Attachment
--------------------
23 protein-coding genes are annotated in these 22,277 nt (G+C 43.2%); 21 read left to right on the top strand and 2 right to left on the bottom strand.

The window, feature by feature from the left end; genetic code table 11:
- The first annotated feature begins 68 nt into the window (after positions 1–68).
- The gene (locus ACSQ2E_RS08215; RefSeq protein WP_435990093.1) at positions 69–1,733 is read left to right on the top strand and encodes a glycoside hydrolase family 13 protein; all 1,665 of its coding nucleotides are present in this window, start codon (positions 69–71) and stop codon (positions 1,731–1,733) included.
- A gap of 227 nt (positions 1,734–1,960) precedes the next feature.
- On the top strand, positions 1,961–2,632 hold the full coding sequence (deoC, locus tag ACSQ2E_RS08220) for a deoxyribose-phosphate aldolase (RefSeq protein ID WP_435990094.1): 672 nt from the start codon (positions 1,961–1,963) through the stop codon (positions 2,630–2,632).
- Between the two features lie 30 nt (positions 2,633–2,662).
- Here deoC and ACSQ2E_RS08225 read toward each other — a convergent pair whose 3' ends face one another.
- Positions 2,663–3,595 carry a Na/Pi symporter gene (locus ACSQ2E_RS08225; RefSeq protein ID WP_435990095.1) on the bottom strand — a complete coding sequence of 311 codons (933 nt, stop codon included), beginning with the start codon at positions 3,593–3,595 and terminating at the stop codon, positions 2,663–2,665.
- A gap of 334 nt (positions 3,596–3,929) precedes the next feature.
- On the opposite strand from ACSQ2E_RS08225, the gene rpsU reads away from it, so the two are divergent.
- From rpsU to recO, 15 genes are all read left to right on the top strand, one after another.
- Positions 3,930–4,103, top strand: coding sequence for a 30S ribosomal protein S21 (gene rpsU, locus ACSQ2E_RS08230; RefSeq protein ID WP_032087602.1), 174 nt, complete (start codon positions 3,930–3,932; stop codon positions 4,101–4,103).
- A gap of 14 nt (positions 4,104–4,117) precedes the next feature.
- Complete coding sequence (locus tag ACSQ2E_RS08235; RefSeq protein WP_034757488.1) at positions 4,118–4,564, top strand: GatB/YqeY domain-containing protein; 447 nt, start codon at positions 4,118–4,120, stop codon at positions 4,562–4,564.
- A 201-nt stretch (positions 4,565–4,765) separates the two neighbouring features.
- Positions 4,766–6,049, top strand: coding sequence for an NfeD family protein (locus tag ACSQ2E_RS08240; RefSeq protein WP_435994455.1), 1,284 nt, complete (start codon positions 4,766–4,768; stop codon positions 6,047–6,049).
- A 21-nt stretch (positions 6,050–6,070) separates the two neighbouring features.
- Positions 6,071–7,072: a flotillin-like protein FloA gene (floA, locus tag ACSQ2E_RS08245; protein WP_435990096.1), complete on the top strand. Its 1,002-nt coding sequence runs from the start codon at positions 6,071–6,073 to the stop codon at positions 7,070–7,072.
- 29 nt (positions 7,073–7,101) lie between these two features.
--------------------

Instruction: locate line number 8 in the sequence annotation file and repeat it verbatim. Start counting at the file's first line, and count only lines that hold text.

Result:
- Here deoC and ACSQ2E_RS08225 read toward each other — a convergent pair whose 3' ends face one another.